The United States continues to recover from its deepest economic slump since the Great Depression, but the pace of recovery remains frustratingly slow. There are several reasons to anticipate modest improvement in 2013, although, as usual, there are downside risks. Prolonged recession or a financial crisis in Europe and slower growth in emerging markets are the main external sources of potential danger. At home, political infighting underlies the two greatest risks: failure to reach a deal to raise the debt ceiling and an additional round of fiscal contraction that stymies economic growth. Since 2010, tepid average annual GDP growth of 2.1 percent has meant weak job creation. In both this recovery and the previous two, the rebound in employment growth has been weaker and later than
The United States continues to recover from its deepest economic slump since the Great Depression, but the pace of recovery remains frustratingly slow. There are several reasons to anticipate modest improvement in 2013, although, as usual, there are downside risks.
Prolonged recession or a financial crisis in Europe and slower growth in emerging markets are the main external sources of potential danger. At home, political infighting underlies the two greatest risks: failure to reach a deal to raise the debt ceiling and an additional round of fiscal contraction that stymies economic growth.
Since 2010, tepid average annual GDP growth of 2.1 percent has meant weak job creation. In both this recovery and the previous two, the rebound in employment growth has been weaker and later than the rebound in GDP growth. But the loss of jobs in the most recent recession was more than twice as large as in previous recessions, so a slow recovery has meant a much higher unemployment rate for a much longer period.
Weak aggregate demand is the primary culprit for subdued GDP and employment growth. The 2008 recession was triggered by a financial crisis that erupted after the collapse of a credit-fuelled asset bubble decimated the housing market. Private-sector demand contracts sharply and recovers only slowly after such crises. The private-sector financial balance swung from a deficit of 3.7 percent of GDP in 2006, at the height of the boom, to a surplus of about 6.8 percent of GDP in 2010 and about 5 percent today. This represents the sharpest contraction and weakest recovery in private-sector demand since the end of World War II.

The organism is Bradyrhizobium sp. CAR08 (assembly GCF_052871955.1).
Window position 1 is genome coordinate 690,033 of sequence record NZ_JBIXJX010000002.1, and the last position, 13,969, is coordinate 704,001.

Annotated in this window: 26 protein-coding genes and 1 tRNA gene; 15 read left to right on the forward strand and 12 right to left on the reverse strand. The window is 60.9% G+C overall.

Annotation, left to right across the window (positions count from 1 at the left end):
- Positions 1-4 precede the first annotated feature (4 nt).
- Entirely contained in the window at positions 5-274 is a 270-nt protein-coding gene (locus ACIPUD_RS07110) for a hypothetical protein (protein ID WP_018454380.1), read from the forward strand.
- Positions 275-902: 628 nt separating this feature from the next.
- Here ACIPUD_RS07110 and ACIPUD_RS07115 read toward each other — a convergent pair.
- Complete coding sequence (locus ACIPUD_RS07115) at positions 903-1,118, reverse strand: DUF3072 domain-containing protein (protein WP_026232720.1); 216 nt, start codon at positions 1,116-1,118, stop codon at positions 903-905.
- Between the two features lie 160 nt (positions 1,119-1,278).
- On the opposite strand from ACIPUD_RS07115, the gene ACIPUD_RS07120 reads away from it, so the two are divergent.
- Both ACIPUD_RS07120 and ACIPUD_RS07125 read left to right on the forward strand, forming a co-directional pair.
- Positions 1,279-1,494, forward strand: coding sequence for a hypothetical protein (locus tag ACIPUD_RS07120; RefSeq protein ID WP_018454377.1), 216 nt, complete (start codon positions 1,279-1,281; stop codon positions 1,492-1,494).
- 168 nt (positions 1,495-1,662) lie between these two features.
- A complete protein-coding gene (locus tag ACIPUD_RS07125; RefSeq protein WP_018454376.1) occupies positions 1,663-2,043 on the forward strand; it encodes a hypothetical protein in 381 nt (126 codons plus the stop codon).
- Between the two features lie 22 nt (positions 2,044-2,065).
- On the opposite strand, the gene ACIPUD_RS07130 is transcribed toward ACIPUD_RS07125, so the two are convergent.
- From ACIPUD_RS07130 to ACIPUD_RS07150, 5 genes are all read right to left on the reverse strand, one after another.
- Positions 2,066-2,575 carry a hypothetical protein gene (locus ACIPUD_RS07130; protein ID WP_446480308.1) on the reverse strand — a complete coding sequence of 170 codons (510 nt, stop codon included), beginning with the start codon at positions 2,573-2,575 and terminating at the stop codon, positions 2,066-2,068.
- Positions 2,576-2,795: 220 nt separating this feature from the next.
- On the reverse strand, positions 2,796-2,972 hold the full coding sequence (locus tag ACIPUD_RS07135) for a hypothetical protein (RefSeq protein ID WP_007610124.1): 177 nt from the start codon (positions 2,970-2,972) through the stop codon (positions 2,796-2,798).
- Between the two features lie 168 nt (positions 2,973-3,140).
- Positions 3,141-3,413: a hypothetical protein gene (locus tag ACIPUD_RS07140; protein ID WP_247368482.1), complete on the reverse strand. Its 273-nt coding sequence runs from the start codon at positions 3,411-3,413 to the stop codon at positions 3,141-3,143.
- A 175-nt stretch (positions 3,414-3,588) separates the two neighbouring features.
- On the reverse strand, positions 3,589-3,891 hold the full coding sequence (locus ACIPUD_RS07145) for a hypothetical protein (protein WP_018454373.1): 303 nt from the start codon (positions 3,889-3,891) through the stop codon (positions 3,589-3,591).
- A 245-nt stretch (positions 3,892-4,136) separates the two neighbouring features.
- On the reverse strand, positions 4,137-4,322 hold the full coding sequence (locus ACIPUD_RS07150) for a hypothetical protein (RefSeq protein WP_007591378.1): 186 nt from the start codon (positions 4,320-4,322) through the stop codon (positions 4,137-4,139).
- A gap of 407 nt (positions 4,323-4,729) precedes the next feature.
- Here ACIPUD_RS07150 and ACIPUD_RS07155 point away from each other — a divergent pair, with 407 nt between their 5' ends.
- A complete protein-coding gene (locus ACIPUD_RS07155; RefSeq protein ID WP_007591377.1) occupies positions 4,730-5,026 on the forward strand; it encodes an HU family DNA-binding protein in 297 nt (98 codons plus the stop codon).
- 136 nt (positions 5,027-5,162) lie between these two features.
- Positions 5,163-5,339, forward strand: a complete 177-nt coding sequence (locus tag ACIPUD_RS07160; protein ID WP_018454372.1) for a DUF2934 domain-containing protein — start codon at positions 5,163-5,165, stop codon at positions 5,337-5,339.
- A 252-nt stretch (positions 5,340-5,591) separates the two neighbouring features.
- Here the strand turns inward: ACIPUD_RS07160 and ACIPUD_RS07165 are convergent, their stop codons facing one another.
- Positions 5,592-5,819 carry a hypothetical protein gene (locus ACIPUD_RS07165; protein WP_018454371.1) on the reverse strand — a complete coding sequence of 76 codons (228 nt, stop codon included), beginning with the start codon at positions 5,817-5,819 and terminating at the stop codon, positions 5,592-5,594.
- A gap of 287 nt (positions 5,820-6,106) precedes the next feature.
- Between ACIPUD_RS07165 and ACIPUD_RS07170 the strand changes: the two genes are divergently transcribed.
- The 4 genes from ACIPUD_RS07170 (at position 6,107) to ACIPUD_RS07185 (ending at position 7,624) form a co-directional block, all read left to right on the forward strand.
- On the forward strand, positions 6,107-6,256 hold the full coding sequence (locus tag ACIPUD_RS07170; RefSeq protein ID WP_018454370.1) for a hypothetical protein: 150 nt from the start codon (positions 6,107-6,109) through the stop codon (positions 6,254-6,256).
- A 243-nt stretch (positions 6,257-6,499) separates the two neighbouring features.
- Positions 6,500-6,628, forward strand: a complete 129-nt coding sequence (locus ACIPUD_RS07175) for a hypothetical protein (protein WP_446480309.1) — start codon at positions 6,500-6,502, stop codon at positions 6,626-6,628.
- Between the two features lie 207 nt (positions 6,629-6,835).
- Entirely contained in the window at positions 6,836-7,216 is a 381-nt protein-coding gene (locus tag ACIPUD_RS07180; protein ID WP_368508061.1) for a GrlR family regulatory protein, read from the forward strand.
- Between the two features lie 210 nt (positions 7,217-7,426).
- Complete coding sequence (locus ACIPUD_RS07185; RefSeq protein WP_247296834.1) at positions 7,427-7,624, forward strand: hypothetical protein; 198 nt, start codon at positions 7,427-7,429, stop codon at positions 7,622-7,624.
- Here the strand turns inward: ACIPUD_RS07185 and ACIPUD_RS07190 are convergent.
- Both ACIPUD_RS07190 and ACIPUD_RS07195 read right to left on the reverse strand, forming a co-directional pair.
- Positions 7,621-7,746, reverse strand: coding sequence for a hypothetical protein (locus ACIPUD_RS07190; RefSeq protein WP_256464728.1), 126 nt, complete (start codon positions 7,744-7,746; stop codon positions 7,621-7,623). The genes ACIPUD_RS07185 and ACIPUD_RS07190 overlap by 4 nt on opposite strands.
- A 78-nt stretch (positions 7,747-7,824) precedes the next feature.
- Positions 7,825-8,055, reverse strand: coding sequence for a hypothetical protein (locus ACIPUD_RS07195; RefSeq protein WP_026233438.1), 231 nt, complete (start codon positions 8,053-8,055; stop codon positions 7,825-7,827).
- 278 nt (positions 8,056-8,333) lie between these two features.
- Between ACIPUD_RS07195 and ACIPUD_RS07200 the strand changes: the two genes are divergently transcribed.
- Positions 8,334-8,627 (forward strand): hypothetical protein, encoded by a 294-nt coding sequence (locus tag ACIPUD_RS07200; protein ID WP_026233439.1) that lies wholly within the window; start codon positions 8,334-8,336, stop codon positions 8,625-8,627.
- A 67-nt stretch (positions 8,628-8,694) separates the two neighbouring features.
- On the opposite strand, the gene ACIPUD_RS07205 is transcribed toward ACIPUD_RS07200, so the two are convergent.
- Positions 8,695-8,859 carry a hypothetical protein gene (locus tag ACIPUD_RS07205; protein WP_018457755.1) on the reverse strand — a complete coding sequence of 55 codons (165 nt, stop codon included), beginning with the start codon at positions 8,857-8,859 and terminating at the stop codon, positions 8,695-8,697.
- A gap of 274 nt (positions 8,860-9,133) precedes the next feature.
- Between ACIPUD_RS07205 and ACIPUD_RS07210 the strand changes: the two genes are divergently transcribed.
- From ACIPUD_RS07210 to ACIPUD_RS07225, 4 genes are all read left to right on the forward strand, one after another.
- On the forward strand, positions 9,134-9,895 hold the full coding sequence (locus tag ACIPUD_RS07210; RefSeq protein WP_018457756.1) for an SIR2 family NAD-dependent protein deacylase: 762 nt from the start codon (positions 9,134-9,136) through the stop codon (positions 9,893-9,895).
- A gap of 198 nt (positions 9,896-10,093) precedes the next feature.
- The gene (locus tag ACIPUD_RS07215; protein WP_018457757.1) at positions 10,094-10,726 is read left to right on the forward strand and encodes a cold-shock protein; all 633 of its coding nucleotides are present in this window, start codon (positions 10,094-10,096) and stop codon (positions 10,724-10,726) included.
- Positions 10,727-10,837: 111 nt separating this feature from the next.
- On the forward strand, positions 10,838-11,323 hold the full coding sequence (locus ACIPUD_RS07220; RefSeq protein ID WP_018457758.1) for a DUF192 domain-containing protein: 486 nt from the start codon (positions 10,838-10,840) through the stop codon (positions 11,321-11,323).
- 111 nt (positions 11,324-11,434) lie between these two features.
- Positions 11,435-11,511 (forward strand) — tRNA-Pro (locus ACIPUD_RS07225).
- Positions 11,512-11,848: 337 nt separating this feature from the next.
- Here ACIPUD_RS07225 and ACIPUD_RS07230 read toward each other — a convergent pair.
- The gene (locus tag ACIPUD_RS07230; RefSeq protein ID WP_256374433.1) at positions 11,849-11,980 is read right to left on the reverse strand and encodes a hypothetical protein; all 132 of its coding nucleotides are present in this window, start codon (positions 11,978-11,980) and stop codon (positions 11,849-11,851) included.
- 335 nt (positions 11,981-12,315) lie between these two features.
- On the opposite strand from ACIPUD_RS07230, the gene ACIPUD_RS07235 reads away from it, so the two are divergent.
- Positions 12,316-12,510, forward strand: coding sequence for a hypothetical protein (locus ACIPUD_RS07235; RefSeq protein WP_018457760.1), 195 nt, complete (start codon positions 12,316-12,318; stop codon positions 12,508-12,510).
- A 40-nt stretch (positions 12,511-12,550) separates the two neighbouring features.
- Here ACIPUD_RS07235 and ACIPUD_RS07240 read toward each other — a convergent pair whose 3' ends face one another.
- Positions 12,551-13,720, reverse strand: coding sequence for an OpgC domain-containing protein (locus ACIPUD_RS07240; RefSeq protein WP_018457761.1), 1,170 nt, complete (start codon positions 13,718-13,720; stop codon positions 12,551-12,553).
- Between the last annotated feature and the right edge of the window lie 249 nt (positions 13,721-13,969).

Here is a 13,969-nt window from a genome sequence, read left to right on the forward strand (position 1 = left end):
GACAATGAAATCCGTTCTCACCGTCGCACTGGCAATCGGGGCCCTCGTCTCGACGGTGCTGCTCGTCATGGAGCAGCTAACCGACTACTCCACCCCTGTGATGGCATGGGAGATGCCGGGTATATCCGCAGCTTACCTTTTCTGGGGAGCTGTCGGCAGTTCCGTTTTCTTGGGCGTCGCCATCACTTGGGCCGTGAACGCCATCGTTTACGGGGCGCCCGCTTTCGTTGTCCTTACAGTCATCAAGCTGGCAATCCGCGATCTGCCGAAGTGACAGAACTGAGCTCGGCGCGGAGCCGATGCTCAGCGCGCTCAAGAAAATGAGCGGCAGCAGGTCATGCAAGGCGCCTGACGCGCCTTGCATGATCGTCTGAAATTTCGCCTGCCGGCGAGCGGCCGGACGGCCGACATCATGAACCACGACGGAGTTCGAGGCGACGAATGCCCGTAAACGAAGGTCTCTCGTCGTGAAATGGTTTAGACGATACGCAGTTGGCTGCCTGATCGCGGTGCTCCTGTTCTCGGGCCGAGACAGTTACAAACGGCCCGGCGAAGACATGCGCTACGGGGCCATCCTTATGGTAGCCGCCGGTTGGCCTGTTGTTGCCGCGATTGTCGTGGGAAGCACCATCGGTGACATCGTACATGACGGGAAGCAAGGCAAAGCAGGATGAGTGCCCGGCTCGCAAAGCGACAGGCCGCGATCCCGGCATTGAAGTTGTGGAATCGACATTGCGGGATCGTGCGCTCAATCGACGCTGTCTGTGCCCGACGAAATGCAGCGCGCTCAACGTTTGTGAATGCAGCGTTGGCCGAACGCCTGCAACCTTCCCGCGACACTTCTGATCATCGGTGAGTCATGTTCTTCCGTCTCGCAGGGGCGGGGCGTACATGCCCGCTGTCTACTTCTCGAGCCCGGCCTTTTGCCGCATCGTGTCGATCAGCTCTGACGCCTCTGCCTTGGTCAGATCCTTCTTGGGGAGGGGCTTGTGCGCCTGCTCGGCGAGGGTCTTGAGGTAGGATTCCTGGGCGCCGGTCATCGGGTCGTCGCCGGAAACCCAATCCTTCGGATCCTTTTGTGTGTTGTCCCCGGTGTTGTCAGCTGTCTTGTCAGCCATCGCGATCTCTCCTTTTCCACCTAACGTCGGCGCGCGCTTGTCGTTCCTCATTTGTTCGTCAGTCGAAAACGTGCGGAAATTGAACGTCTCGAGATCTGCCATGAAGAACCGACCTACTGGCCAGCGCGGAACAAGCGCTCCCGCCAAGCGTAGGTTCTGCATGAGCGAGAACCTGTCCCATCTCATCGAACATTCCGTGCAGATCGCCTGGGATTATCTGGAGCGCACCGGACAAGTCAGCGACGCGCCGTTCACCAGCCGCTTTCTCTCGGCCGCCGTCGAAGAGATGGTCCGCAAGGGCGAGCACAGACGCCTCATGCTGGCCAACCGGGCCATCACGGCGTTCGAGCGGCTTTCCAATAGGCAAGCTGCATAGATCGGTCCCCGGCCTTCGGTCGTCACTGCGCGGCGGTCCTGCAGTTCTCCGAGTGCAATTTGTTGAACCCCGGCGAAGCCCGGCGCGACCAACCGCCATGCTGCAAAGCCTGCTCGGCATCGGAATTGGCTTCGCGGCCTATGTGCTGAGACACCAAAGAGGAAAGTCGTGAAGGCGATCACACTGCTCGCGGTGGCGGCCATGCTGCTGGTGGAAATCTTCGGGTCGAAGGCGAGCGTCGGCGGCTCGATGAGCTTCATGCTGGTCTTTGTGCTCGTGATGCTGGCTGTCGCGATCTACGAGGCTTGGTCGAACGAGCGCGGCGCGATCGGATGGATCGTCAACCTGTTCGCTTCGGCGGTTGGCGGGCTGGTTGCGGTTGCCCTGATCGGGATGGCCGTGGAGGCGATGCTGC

Growth in two components of private demand, residential investment and consumption, which account for more than 75 percent of total spending in the US economy, has been especially slow. Both sources of demand are likely to strengthen in 2013.
| US economy shrinks for first time since 2009
Residential investment is still at a historic low as a share of GDP as a result of overbuilding during the 2003-2008 housing boom and the tsunami of foreclosures that followed. But the headwinds in the housing market are dissipating. Home sales, prices, and construction all rose last year, while foreclosures declined. Residential investment should be a source of output and job growth this year.
Large losses in household wealth, deleveraging from unsustainable debt, weak wage growth, and a decline in labour's share of national income to a historic low have combined to constrain consumption growth. Real median household income is still nearly 7 percent below its 2007 peak, real median household net worth dropped by 35 percent between 2005 and 2010 (and remains significantly below its pre-recession peak), and about 90 percent of the income gains during the recovery have gone to the top 1 percent.